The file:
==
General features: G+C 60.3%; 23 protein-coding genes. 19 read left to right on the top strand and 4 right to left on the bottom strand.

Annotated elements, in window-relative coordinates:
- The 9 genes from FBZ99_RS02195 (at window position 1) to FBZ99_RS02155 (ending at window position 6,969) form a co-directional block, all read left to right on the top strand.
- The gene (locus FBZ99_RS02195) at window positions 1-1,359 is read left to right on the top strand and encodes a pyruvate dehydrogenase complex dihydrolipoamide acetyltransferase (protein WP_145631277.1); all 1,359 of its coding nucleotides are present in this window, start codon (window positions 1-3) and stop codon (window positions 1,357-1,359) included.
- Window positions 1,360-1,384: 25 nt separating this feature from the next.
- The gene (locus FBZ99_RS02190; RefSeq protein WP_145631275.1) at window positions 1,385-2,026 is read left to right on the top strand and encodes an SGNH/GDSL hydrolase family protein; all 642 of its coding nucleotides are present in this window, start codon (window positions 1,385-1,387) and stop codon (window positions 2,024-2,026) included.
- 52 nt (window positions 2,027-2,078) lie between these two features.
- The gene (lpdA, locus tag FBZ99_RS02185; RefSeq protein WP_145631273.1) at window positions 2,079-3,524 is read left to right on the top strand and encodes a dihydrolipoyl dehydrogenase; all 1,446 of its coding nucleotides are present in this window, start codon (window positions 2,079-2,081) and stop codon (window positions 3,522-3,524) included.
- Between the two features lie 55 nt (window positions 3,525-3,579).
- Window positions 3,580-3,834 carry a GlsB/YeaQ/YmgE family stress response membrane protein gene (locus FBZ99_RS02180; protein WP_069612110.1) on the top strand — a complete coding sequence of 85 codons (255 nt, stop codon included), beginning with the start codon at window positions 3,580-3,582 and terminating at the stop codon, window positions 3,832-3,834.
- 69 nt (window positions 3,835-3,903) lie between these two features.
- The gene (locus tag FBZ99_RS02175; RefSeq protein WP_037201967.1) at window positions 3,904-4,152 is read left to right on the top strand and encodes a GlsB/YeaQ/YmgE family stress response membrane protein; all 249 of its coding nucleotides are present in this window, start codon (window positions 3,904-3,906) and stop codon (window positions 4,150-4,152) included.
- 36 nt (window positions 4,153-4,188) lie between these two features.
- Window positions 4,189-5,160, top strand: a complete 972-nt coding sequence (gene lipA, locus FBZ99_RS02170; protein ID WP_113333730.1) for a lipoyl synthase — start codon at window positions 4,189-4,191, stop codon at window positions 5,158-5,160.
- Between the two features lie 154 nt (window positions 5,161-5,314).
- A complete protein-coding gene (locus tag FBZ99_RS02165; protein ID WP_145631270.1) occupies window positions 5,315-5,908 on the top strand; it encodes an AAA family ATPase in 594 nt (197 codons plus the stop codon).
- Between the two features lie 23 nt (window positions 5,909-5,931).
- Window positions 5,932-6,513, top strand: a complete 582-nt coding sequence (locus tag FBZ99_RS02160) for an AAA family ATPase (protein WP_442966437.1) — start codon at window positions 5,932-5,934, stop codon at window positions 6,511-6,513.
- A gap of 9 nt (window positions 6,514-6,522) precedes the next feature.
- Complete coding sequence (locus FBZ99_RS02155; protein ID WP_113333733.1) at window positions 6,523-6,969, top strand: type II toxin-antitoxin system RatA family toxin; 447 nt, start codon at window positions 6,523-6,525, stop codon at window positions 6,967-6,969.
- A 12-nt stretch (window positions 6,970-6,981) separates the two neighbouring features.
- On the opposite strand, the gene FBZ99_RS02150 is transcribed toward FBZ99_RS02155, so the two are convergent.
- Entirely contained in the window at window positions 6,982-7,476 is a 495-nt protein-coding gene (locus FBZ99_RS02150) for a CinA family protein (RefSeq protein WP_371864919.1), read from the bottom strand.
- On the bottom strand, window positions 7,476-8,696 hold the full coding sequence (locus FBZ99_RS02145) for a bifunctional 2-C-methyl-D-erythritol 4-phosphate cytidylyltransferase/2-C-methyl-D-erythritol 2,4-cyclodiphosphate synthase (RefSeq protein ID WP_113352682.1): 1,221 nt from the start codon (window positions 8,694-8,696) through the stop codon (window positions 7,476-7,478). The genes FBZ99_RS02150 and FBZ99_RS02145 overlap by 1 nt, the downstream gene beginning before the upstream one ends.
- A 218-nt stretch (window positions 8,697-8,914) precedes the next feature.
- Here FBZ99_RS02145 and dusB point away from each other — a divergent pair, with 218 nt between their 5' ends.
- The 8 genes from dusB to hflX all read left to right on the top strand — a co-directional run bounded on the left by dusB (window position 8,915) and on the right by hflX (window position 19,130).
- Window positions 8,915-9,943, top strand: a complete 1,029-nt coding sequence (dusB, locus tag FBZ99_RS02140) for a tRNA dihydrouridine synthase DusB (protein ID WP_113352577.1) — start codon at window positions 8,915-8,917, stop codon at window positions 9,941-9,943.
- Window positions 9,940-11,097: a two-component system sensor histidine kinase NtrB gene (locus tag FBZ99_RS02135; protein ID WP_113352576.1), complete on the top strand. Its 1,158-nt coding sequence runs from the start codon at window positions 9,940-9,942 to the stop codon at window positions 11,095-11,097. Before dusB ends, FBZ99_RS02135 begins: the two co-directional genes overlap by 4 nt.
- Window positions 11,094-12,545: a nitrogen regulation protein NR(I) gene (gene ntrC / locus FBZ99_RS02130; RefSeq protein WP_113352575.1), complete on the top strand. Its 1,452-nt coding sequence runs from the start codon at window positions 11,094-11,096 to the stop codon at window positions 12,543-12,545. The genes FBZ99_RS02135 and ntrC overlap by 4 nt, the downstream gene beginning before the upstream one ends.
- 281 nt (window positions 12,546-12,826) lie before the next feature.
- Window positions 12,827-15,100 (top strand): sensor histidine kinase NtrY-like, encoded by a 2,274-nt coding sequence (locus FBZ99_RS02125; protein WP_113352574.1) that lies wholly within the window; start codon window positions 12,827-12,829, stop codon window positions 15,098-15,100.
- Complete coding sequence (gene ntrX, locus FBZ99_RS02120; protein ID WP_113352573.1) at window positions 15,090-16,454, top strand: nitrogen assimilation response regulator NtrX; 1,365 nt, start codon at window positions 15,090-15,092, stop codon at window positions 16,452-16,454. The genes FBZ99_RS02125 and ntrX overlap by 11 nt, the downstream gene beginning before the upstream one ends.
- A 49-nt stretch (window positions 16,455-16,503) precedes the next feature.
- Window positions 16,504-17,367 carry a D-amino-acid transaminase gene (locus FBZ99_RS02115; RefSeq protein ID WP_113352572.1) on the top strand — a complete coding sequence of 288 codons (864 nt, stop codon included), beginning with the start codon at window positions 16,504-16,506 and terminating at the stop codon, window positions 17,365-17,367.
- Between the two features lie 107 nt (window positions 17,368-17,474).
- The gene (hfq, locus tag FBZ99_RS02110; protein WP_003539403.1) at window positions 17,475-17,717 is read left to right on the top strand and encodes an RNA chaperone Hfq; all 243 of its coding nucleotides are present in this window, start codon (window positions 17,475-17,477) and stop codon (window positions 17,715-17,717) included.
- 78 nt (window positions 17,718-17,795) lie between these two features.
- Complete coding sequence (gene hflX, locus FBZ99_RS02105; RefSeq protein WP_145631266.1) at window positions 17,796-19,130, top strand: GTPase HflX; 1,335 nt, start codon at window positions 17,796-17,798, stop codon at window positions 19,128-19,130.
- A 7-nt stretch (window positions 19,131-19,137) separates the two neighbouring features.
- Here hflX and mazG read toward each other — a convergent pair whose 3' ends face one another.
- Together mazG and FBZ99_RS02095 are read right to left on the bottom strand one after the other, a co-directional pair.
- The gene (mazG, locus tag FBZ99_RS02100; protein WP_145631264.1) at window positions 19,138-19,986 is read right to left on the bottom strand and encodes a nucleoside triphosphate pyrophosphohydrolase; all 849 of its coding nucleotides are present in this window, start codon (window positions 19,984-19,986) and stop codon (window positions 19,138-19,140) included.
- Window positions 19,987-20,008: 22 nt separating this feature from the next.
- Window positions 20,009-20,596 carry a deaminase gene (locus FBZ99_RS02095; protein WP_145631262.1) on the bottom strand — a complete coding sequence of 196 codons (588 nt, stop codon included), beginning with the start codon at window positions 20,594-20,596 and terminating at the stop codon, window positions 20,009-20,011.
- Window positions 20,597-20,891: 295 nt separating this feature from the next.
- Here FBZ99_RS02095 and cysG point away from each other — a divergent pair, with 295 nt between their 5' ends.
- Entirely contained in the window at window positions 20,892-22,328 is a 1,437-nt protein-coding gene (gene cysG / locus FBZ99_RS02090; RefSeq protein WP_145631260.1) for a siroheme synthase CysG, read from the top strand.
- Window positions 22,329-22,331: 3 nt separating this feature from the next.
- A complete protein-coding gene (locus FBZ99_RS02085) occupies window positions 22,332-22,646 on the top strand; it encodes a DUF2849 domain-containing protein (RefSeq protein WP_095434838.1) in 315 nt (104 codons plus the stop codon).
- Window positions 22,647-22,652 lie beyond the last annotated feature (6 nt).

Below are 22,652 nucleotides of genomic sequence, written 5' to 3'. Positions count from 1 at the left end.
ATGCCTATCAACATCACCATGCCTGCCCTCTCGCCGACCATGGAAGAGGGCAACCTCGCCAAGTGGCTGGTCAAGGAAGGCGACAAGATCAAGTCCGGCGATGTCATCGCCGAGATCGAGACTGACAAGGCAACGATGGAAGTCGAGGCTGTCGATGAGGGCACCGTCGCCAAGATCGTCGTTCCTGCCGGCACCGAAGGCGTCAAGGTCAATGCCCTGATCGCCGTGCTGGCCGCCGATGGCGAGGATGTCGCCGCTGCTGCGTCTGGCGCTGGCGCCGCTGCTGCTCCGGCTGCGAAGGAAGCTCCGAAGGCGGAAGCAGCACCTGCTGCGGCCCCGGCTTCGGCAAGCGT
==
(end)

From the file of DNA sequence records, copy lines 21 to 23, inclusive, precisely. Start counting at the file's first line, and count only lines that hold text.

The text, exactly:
- A 12-nt stretch (window positions 6,970-6,981) separates the two neighbouring features.
- On the opposite strand, the gene FBZ99_RS02150 is transcribed toward FBZ99_RS02155, so the two are convergent.
- Entirely contained in the window at window positions 6,982-7,476 is a 495-nt protein-coding gene (locus FBZ99_RS02150) for a CinA family protein (RefSeq protein WP_371864919.1), read from the bottom strand.